Parental support was measured by four items from the Parental Bonding Instrument, which were included in the HBSC survey to measure parental support/warmth [22]. The students were asked if their parent or guardian 1) helps them as much as they needed; 2) is loving; 3) understands their problems and worries; and 4) makes them feel better when they were upset. Response options were “almost never”, “sometimes”, and “almost always’. The mean of the four items was calculated. Because the distribution was highly skewed, the variable was dichotomized around the mean in to two categories: “higher parental support” and “lower parental support”.

Number of Friends

Two items asked about how many male or female friends the student had. Response options ranged from “0” to “3 or more”. Because a majority of the students reported “3 or more” for both items, the sum was calculated and dichotomized into two categories: “three or more friends” and “fewer than three friends” for easier interpretation.


All analyses were conducted using SAS, version 9.1, with adjustments for survey stratification, clustering, and weighting. For each form of bullying, analyses consisted of two steps: descriptive statistics and multinomial logistic regressions. Descriptive statistics were used to determine the prevalence of involvement in bullying and being bullied, and the prevalence for each of the four bullying classifications. Multinomial logistic regression models were used to compare bullies, victims, and bully-victims with those who were never involved in relation to parental support, friend group status, and socio-demographic variables. To test if parental support and number of friends we associated with each form of bullying differentially by gender, we included two interaction terms in each of the multinomial logistic regression models, i.e., interaction of gender with parental support, and interaction of gender with number of friends.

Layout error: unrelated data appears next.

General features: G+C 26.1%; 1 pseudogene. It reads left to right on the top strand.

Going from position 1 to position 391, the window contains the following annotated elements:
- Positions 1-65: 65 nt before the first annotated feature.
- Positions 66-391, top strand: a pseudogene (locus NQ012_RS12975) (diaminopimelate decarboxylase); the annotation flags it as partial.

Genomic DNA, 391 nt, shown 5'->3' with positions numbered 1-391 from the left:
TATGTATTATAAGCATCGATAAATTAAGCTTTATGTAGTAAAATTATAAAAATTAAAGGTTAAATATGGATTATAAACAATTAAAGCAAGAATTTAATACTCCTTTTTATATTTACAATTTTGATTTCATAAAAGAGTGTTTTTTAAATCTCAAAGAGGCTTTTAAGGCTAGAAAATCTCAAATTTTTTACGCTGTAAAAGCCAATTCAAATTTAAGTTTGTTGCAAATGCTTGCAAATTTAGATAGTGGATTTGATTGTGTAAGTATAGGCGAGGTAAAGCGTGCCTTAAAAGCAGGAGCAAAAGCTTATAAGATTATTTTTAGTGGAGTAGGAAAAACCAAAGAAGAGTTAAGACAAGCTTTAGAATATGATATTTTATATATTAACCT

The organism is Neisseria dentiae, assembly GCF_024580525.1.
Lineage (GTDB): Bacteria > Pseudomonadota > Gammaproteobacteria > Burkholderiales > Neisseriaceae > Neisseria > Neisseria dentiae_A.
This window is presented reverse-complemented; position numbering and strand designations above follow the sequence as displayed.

Sample Characteristics

Among the 7,508 adolescents who completed the survey with the bully/victim items, 326 were excluded due to missing information on variables included in the current study (4.3%: 1.0% missing on demographic variables, 2.1% missing on parental or peer variables, and additional 1.2% missing on bully-victim items), resulting in an analytic sample of 7,182 (95.7%). The sample consisted of 47.8% males, 42.6% Caucasian Americans, 18.2% African-Americans, and 26.4% Hispanic Americans. The mean age of the sample was 14.3 years, with a standard deviation of 1.42.

Prevalence of Bullying and Victimization

The prevalence of bullying and victimization are reported in three ways: for each item (Table 1), for each form (physical, verbal, relational, cyber; Table 2), and for each bullying classification (bullies, victims, bully-victims, and non-involved; Table 3).

Table 1
Percentage of Involvement by Bullying Assessment Item
Table 2
Percentage of Involvement in Each Form of Bullying by Gender, Grade, Race/Ethnicity, Parental Support and Number of Friends (N = 7182)
Table 3
Percentage of Bullies, Victims, Bully-Victims, and Non-Involved in Each Form of Bullying

At the item level, the two most common types of bullying behaviors were calling someone mean names and social isolation (Table 1). The two most common types of victimization were being called mean names and having rumors spread about them. It is interesting to note that the percentages of involvement in bullying and victimization are similar for most items, except for spreading rumors, in which much more victimization than bullying perpetration was reported.